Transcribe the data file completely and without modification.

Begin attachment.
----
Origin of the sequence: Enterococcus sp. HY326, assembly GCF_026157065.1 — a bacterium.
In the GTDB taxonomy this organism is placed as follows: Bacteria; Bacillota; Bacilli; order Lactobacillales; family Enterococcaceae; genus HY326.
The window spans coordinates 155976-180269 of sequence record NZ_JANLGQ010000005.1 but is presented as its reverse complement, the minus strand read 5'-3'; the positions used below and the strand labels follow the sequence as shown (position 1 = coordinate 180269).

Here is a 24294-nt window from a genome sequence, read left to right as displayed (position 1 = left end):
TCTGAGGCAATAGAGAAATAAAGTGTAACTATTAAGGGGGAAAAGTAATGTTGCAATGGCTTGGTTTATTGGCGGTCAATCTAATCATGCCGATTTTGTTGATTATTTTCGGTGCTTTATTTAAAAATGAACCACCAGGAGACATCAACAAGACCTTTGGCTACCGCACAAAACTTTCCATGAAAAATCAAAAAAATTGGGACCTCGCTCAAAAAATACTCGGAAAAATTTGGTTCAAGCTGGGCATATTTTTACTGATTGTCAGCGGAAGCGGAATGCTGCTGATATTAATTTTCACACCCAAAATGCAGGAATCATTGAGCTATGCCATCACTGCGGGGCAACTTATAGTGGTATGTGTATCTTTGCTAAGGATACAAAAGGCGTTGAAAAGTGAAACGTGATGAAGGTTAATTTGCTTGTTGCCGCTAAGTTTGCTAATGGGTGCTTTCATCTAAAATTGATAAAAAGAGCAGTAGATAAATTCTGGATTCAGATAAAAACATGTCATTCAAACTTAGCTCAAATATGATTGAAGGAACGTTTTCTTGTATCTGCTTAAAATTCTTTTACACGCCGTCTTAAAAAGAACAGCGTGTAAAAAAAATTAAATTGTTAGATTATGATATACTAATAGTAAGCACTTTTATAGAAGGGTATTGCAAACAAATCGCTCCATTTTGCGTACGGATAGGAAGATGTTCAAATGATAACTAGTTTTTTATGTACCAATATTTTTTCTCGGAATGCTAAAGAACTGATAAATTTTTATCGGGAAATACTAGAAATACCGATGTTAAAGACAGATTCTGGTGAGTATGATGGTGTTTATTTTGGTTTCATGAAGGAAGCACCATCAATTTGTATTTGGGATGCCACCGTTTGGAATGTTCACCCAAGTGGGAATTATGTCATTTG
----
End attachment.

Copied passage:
Origin of the sequence: Enterococcus sp. HY326, assembly GCF_026157065.1 — a bacterium.
In the GTDB taxonomy this organism is placed as follows: Bacteria; Bacillota; Bacilli; order Lactobacillales; family Enterococcaceae; genus HY326.
The window spans coordinates 155976-180269 of sequence record NZ_JANLGQ010000005.1 but is presented as its reverse complement, the minus strand read 5'-3'; the positions used below and the strand labels follow the sequence as shown (position 1 = coordinate 180269).

Here is a 24294-nt window from a genome sequence, read left to right as displayed (position 1 = left end):
TCTGAGGCAATAGAGAAATAAAGTGTAACTATTAAGGGGGAAAAGTAATGTTGCAATGGCTTGGTTTATTGGCGGTCAATCTAATCATGCCGATTTTGTTGATTATTTTCGGTGCTTTATTTAAAAATGAACCACCAGGAGACATCAACAAGACCTTTGGCTACCGCACAAAACTTTCCATGAAAAATCAAAAAAATTGGGACCTCGCTCAAAAAATACTCGGAAAAATTTGGTTCAAGCTGGGCATATTTTTACTGATTGTCAGCGGAAGCGGAATGCTGCTGATATTAATTTTCACACCCAAAATGCAGGAATCATTGAGCTATGCCATCACTGCGGGGCAACTTATAGTGGTATGTGTATCTTTGCTAAGGATACAAAAGGCGTTGAAAAGTGAAACGTGATGAAGGTTAATTTGCTTGTTGCCGCTAAGTTTGCTAATGGGTGCTTTCATCTAAAATTGATAAAAAGAGCAGTAGATAAATTCTGGATTCAGATAAAAACATGTCATTCAAACTTAGCTCAAATATGATTGAAGGAACGTTTTCTTGTATCTGCTTAAAATTCTTTTACACGCCGTCTTAAAAAGAACAGCGTGTAAAAAAAATTAAATTGTTAGATTATGATATACTAATAGTAAGCACTTTTATAGAAGGGTATTGCAAACAAATCGCTCCATTTTGCGTACGGATAGGAAGATGTTCAAATGATAACTAGTTTTTTATGTACCAATATTTTTTCTCGGAATGCTAAAGAACTGATAAATTTTTATCGGGAAATACTAGAAATACCGATGTTAAAGACAGATTCTGGTGAGTATGATGGTGTTTATTTTGGTTTCATGAAGGAAGCACCATCAATTTGTATTTGGGATGCCACCGTTTGGAATGTTCACCCAAGTGGGAATTATGTCATTTG